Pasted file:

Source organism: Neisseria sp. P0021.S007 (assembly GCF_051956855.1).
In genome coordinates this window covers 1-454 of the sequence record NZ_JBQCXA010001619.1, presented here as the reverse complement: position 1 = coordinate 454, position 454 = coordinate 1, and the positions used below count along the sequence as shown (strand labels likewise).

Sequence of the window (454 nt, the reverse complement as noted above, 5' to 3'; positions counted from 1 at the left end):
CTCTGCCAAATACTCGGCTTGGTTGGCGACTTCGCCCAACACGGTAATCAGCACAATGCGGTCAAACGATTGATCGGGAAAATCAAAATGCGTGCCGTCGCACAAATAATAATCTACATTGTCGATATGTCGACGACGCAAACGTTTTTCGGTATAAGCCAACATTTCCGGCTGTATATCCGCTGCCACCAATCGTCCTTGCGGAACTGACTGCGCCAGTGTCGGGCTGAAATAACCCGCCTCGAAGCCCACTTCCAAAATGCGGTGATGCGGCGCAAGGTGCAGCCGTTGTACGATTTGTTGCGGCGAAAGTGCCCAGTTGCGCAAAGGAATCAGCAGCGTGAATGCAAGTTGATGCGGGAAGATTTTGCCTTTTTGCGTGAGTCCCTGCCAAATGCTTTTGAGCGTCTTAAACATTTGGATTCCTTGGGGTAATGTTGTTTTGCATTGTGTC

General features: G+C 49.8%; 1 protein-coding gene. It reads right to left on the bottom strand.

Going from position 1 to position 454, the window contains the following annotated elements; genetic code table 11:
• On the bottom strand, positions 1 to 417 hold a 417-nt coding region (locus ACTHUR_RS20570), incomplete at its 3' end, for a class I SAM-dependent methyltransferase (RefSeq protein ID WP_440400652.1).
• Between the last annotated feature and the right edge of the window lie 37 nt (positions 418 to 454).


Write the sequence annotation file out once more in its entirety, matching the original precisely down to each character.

Source organism: Neisseria sp. P0021.S007 (assembly GCF_051956855.1).
In genome coordinates this window covers 1-454 of the sequence record NZ_JBQCXA010001619.1, presented here as the reverse complement: position 1 = coordinate 454, position 454 = coordinate 1, and the positions used below count along the sequence as shown (strand labels likewise).

Sequence of the window (454 nt, the reverse complement as noted above, 5' to 3'; positions counted from 1 at the left end):
CTCTGCCAAATACTCGGCTTGGTTGGCGACTTCGCCCAACACGGTAATCAGCACAATGCGGTCAAACGATTGATCGGGAAAATCAAAATGCGTGCCGTCGCACAAATAATAATCTACATTGTCGATATGTCGACGACGCAAACGTTTTTCGGTATAAGCCAACATTTCCGGCTGTATATCCGCTGCCACCAATCGTCCTTGCGGAACTGACTGCGCCAGTGTCGGGCTGAAATAACCCGCCTCGAAGCCCACTTCCAAAATGCGGTGATGCGGCGCAAGGTGCAGCCGTTGTACGATTTGTTGCGGCGAAAGTGCCCAGTTGCGCAAAGGAATCAGCAGCGTGAATGCAAGTTGATGCGGGAAGATTTTGCCTTTTTGCGTGAGTCCCTGCCAAATGCTTTTGAGCGTCTTAAACATTTGGATTCCTTGGGGTAATGTTGTTTTGCATTGTGTC

General features: G+C 49.8%; 1 protein-coding gene. It reads right to left on the bottom strand.

Going from position 1 to position 454, the window contains the following annotated elements; genetic code table 11:
• On the bottom strand, positions 1 to 417 hold a 417-nt coding region (locus ACTHUR_RS20570), incomplete at its 3' end, for a class I SAM-dependent methyltransferase (RefSeq protein ID WP_440400652.1).
• Between the last annotated feature and the right edge of the window lie 37 nt (positions 418 to 454).